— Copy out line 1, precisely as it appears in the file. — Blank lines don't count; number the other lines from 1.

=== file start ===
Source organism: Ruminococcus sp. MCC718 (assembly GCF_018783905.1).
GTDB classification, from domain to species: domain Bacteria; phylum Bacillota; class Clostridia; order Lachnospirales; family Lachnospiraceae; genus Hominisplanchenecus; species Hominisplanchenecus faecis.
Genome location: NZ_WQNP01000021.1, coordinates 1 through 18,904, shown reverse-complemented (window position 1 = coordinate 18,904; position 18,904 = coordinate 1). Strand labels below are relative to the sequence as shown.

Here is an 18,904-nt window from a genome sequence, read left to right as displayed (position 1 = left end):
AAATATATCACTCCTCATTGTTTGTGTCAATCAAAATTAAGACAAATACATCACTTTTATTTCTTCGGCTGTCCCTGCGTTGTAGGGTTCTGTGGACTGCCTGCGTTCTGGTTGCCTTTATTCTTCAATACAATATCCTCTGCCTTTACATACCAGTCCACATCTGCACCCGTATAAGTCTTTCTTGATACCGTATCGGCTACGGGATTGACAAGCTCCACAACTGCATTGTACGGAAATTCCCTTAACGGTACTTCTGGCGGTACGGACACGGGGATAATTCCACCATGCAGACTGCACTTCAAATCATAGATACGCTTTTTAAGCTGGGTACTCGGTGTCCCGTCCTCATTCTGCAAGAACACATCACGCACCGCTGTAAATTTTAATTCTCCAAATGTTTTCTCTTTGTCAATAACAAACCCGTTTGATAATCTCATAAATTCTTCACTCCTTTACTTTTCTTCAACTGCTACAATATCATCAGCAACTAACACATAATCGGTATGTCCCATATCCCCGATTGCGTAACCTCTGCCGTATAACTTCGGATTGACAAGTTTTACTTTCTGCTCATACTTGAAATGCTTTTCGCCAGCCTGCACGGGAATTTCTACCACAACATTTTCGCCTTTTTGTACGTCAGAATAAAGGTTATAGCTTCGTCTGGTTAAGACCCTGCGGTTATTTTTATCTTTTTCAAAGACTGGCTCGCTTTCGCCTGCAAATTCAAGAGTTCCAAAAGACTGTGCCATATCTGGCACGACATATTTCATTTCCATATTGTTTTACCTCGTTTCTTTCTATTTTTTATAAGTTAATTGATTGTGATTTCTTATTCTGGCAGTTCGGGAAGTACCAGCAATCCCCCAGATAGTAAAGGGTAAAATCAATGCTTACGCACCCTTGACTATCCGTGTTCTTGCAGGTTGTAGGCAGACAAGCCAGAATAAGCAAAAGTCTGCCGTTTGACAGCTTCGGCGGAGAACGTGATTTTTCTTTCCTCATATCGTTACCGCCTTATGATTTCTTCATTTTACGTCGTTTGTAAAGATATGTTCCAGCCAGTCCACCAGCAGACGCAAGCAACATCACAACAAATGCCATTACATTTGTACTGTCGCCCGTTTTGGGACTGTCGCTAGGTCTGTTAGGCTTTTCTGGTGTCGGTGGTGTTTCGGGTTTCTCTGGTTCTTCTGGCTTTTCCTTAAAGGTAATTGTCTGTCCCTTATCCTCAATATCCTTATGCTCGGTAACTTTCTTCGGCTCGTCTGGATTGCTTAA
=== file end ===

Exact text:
Source organism: Ruminococcus sp. MCC718 (assembly GCF_018783905.1).